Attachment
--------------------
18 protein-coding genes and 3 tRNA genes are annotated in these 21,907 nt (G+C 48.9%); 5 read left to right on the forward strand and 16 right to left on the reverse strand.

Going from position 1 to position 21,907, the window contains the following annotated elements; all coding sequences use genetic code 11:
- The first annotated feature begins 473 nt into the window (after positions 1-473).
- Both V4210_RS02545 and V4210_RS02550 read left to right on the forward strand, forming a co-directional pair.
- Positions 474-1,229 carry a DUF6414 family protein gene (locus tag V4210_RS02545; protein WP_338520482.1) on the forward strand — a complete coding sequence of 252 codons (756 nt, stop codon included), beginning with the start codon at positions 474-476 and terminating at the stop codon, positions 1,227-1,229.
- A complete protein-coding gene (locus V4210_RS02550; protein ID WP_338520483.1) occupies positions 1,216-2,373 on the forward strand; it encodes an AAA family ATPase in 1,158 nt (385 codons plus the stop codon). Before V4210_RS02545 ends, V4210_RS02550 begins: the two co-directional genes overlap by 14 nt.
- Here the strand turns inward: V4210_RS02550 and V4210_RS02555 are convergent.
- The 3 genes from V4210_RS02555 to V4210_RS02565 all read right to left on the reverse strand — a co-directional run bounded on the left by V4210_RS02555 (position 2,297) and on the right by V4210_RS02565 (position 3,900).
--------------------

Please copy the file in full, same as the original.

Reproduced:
18 protein-coding genes and 3 tRNA genes are annotated in these 21,907 nt (G+C 48.9%); 5 read left to right on the forward strand and 16 right to left on the reverse strand.

Going from position 1 to position 21,907, the window contains the following annotated elements; all coding sequences use genetic code 11:
- The first annotated feature begins 473 nt into the window (after positions 1-473).
- Both V4210_RS02545 and V4210_RS02550 read left to right on the forward strand, forming a co-directional pair.
- Positions 474-1,229 carry a DUF6414 family protein gene (locus tag V4210_RS02545; protein WP_338520482.1) on the forward strand — a complete coding sequence of 252 codons (756 nt, stop codon included), beginning with the start codon at positions 474-476 and terminating at the stop codon, positions 1,227-1,229.
- A complete protein-coding gene (locus V4210_RS02550; protein ID WP_338520483.1) occupies positions 1,216-2,373 on the forward strand; it encodes an AAA family ATPase in 1,158 nt (385 codons plus the stop codon). Before V4210_RS02545 ends, V4210_RS02550 begins: the two co-directional genes overlap by 14 nt.
- Here the strand turns inward: V4210_RS02550 and V4210_RS02555 are convergent.
- The 3 genes from V4210_RS02555 to V4210_RS02565 all read right to left on the reverse strand — a co-directional run bounded on the left by V4210_RS02555 (position 2,297) and on the right by V4210_RS02565 (position 3,900).